Because they are so perishable, strawberries are well suited to roadside stand and pick-your-own operations, where time from harvest to sale can be kept to a minimum. Roadside stands (either your own or another grower's) and pick-your-own operations provide opportunities to receive relatively high prices for your strawberries, but you may have some additional expenses for advertising, building and maintaining a facility, and providing service to your customers. With pick-your-own operations, you save on harvest costs, but you must also be willing to accept some waste.
Grower-harvested berries are most commonly sold in open quart and pint containers, such as pulp, wooden, or plastic baskets (rather than plastic clamshells). When berries are sold through local retailers, such as a grocery store, it may be wise to discuss preferred containers prior to harvest. Containers like clamshells protect berries from handling by others and may provide greater food safety, but they may also give consumers the initial impression that berries are not locally produced. Prominent signage indicating the origin of the produce may help to remedy this situation.
When selling through local retailers, you must take the time to contact produce managers and must provide good quality strawberries when stores require them. Recently, widespread interest in buying local has resulted in increased opportunities to work with local retailers.
Other marketing alternatives available to the strawberry grower include other types of wholesale markets such as auctions, cooperatives, and processing firms. In wholesale marketing, either you or a shipper can take your crop to the market. Shippers generally sell and transport strawberries for a predetermined price. Wholesale marketing is subject to the greatest price fluctuations. Marketing cooperatives generally use a daily pooled cost and price, which spreads price fluctuations over all participating producers.
Strawberries can be grown on a variety of soils. Choose a well-drained site that receives plenty of sun and is close to an irrigation source. The slope of the site should be no greater than 12 percent. The term "well drained" refers to drainage through the soil profile. A sloping site is not necessarily well drained.
Soil should have a pH of 6.0 to 6.5 and should be tested the fall before planting is intended. Do not use a site in undisturbed sod because it can harbor root-feeding grubs that can damage the strawberry roots. Also, strawberry plantings should not follow verticillium -susceptible crops such as peppers, eggplant, potatoes, or tomatoes. Soil that has been used to grow these crops should be either planted with a non- verticillium -susceptible cover crop for 5 to 8 years or fumigated before planting. Cover cropping for at least a year with a crop such as rye or sudangrass is highly recommended to help control weeds before strawberry beds are planted. In addition, cover crops can be plowed under to add organic matter to heavy soils. Fertilizer requirements vary with soil type, location, and production system, and thus are not discussed in this brief publication.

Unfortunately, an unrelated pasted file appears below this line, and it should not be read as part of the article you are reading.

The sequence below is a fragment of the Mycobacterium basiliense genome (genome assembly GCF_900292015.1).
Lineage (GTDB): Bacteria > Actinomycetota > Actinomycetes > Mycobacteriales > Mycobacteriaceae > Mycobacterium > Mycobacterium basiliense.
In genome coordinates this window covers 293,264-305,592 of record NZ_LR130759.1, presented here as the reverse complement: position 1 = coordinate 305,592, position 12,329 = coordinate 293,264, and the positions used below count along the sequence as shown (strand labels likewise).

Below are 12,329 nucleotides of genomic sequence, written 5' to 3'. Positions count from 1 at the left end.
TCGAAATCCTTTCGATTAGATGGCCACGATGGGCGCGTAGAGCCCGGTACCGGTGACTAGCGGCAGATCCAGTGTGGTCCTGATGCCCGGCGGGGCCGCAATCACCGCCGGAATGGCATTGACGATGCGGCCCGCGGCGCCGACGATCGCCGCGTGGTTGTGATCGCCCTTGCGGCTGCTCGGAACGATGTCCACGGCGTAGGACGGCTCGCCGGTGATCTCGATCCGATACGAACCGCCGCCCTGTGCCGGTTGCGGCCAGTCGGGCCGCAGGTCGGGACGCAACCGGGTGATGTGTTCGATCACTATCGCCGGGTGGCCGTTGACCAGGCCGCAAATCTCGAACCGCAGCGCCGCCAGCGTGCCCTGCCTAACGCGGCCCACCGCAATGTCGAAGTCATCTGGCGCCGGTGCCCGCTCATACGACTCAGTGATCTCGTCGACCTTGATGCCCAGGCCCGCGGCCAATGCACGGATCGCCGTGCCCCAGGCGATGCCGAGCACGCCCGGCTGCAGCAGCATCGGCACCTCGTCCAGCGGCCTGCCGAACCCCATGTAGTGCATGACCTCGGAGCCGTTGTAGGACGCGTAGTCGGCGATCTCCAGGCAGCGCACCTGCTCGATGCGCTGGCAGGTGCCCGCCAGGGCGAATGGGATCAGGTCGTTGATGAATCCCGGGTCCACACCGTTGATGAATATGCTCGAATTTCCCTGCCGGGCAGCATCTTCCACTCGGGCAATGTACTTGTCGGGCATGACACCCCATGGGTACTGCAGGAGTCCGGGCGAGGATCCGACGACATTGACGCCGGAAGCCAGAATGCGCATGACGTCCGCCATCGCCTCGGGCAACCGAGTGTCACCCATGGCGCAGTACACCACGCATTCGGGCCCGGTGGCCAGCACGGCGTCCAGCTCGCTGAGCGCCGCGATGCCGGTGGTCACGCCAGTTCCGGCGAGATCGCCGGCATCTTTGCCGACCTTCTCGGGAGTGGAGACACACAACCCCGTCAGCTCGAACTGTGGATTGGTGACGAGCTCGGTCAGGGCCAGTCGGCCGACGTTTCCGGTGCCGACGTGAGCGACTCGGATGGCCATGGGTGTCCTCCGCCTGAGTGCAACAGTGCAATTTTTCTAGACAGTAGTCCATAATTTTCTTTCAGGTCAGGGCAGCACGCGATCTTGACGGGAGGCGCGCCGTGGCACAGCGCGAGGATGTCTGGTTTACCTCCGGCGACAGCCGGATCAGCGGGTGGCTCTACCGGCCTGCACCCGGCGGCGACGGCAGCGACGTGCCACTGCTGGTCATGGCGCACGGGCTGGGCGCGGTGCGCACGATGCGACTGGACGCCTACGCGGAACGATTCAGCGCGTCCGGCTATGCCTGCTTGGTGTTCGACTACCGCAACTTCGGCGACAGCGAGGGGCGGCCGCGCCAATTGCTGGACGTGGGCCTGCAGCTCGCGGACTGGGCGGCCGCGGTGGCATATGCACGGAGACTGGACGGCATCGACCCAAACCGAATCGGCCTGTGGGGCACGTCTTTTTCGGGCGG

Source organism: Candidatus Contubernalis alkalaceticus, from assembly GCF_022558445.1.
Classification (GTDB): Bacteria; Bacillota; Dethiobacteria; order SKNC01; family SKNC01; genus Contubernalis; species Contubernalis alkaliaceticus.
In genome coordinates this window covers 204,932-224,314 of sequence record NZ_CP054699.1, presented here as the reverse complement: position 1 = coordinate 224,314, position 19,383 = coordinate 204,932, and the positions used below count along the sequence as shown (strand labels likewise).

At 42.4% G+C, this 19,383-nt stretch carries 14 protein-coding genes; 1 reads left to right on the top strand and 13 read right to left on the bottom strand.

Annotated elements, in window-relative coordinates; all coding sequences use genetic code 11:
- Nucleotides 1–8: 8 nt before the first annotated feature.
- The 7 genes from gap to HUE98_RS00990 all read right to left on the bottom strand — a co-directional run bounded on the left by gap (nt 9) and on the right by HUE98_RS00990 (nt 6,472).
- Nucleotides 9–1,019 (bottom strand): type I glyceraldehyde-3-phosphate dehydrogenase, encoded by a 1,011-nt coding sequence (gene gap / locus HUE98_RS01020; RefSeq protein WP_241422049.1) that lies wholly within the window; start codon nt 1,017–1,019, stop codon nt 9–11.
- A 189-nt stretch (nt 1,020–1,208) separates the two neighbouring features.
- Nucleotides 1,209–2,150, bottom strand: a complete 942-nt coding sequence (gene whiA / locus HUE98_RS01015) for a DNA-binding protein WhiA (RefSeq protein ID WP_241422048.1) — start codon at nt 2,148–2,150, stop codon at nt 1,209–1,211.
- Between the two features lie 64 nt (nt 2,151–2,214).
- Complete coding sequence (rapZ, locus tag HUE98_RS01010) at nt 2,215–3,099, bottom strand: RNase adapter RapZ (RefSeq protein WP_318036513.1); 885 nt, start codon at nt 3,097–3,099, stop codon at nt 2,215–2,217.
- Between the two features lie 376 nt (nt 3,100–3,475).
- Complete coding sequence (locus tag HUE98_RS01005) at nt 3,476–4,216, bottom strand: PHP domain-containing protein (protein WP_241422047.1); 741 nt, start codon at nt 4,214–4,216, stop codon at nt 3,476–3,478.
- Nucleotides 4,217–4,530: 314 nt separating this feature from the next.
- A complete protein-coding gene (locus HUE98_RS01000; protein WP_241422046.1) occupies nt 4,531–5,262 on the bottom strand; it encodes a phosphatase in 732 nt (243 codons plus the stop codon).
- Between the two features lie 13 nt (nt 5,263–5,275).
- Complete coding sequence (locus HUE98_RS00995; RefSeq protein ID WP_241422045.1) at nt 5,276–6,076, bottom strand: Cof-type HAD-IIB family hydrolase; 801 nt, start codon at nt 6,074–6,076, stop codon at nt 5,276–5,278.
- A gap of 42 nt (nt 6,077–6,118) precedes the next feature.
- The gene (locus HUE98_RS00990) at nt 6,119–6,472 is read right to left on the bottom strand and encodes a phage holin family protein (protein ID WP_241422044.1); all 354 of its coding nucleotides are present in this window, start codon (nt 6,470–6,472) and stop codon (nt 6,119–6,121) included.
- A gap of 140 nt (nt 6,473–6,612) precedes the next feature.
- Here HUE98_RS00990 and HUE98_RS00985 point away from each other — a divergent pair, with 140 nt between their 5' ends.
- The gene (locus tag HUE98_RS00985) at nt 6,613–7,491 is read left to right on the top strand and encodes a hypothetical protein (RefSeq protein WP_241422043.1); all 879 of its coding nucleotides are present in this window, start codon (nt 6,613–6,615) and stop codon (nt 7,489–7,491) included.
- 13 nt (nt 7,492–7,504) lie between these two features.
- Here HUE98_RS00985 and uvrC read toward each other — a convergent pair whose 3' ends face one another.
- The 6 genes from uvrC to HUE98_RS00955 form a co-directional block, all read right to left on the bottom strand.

Matted-Row Production for June-bearing Varieties
Matted-row production relies on the establishment of a filled-in row of strawberry plants through runner and daughter plant proliferation. The original mother plants are planted on a relatively wide spacing. This is a relatively low-cost system for producing strawberries. Matted-row production was the standard strawberry production system in the region for many years, and it is still the system used for most of the strawberry acreage. It is frequently used for pick-your-own operations.
In matted-row production, dormant crown strawberry plants usually are planted 18 to 24 inches apart in rows 36 to 48 inches apart. Spacing decisions depend on the size of your equipment. Growers should purchase cultivars resistant to red stele and verticillum wilt from a reputable nursery.
These plants should be set in April as soon as the soil can be worked. Flower blossoms should be removed during the first season. This practice sacrifices the first year's crop, but it enables growers to establish a bed of vigorous plants. It is especially important to closely monitor and control pests in the first year. During mid- to late summer, the original plants will begin to produce runners and daughter plants that should be moved into the rows. After daughter plants fill in a 12- to 18-inch-wide bed, runners and daughter plants that begin to fill the aisles may be removed during cultivation operations.
Four inches of clean straw mulch (about 2 tons of straw per acre) should be applied when the plants are dormant, usually between late November and late December. This practice protects the strawberry plants from sudden temperature fluctuations and helps prevent frost heaving, which can break roots and expose crowns to cold temperatures. The straw should be removed during the following March when the soil temperature reaches 40 degrees at a 4-inch depth. Plants flower in April to May depending on location. Fruit matures 26 to 30 days after flowering.
After fruiting is complete, the beds are renovated (mowed, narrowed, fertilized, and treated with herbicides in conventional production) and the fruiting cycle begins again. Fruit size decreases with the age of the bed, and overall yield declines after about 2 to 3 years. In the mid-Atlantic states, a well-maintained matted-row strawberry planting of June bearers should produce an average of 10,000 pounds per acre, though yields range widely from half to twice this much.